Backlighting is provided by the same AlienFX system that controls other lighting elements in the laptop. Lighting can be turned on or of using a function key, but you’ll need to open the pre-bundled AlienFX software to control color and brightness. Normally I would complain about this, but I don’t see any way to implement manual controls for the huge number of backlighting options available on this laptop.
Below the keyboard is a small touchpad. Alienware laptops always seem to tack these on as an afterthought, and the story is no different here. The surface isn’t large, the individual left/right buttons aren’t great and multi-touch is turned off by default.
My M11x performs just fine in
My M11x performs just fine in games, Skyrim will run on medium at 1080P on TV, and having a 6 and 1/2 hour battery life in class makes it epic for taking notes. It’s also light and quiet (mine has an SSD). So I don’t hurt my back carrying it around.
It’s not quite a fair comparison. The M11x is a netbook (no optical drive), not a laptop.
Did you use the latest Verde
Did you use the latest Verde drivers???
Yes, drivers were updated
Yes, drivers were updated before testing.
What’s the M14x’s performance
What’s the M14x’s performance at its native resolution of 1600×900?
There’s no point in getting a higher resolution screen just to run games at the 1366×768 scaled up to full resolution.
You bring up a decent point.
You bring up a decent point. However, since we don’t have a database of benchmarks running at 1600×900 (most laptops don’t support that resolution) anything we could provide would not have much context.
Still, I think I will begin to catalog 1600×900 results on laptops that support it. We have seen several laptops with that resolution lately – it does seem to be more popular than it used to.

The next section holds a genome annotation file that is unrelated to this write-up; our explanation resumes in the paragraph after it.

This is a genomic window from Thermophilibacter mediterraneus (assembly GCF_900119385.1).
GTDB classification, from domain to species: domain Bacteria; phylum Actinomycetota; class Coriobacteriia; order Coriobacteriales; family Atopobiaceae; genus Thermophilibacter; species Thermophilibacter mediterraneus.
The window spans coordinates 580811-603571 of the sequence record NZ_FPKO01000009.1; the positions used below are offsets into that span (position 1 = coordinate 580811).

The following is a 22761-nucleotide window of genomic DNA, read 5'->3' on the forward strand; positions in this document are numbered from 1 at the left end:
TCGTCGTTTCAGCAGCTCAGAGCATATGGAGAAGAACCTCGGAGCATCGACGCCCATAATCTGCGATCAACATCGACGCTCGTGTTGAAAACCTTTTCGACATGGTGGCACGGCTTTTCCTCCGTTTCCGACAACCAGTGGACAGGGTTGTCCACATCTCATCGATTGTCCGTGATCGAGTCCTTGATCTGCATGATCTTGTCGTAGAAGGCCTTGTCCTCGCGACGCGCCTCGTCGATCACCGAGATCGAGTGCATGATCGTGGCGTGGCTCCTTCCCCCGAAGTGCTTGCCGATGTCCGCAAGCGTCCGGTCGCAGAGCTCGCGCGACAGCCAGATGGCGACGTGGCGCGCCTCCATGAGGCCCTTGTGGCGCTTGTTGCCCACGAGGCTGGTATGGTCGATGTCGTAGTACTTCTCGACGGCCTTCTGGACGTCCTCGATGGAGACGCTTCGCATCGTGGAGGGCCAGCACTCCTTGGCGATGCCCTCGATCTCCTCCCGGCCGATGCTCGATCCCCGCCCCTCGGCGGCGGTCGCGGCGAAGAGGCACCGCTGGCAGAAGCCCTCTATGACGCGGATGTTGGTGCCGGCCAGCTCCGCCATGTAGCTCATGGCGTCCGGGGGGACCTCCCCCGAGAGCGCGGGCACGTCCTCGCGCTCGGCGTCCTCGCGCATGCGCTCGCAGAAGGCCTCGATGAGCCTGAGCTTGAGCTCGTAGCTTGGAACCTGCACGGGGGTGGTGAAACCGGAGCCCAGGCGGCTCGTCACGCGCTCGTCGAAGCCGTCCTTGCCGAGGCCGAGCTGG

Alienware seems to have
Alienware seems to have gotten all the “little things” right with this laptop. The form factor is large enough to game or do “real work,” yet it is small enough to be portable. The strange-looking beveled keyboard is actually very pleasant to type on – fewer errant keystrokes and better speed. The trackpad has discrete buttons with nice tactile feedback. There is no annoying bloatware (trial AV, toolbars, etc) like you might find on an HP. I was worried that the styling would be garish and distracting/embarassing, but it really isn’t that bad.
The components, are, of course, top notch. You could probably get them in other computers as well, though.
Laptops are NOT for gaming.
Laptops are NOT for gaming.
I repeat, laptops are not for gaming.
That’s crap! Some people need
That’s crap! Some people need the portability of a laptop and enjoy gaming hence the market for gaming laptops. I own a gaming PC and a gaming laptop as I work away from home.My laptop can play the latest games at high- ultra settings and is built specifically for gaming. Don’t listen to this tool.
I don’t use gaming laptops,
I don’t use gaming laptops, but if I wanted to game away from home, I just bring my Xbox and Gechic portable monitor out. Works much better than gaming laptops!
How do you guys say this
How do you guys say this preforms with the other pcs in the 1200 dollar range?
Not as good just like the
Not as good just like the review concluded. Value speaking you might be better off with ASUS’ G53 or G7. However they are also quite a bit larger than the others of same screen sizes, because of the extra cooling performance. If you are not planning to move around much, ASUS might be a smarter choice.
i heard something about the
i heard something about the heat will make it breake down
i need to ask one
i need to ask one question, i think that since this machine is for games then it comes with very high performance processing, and i am planning to own this machine for a bussiness usage because i have some huge system to run on my laptop and need more processing and rams at least 8g Ram, so could you please advice me is it good for me or not, since i will not use it for gaming just for my huge applications.
thanks in advance
Just use a portable gaming
Just use a portable gaming monitor- http://amzn.to/1PFJR9U
I have this one at home and it works like magic.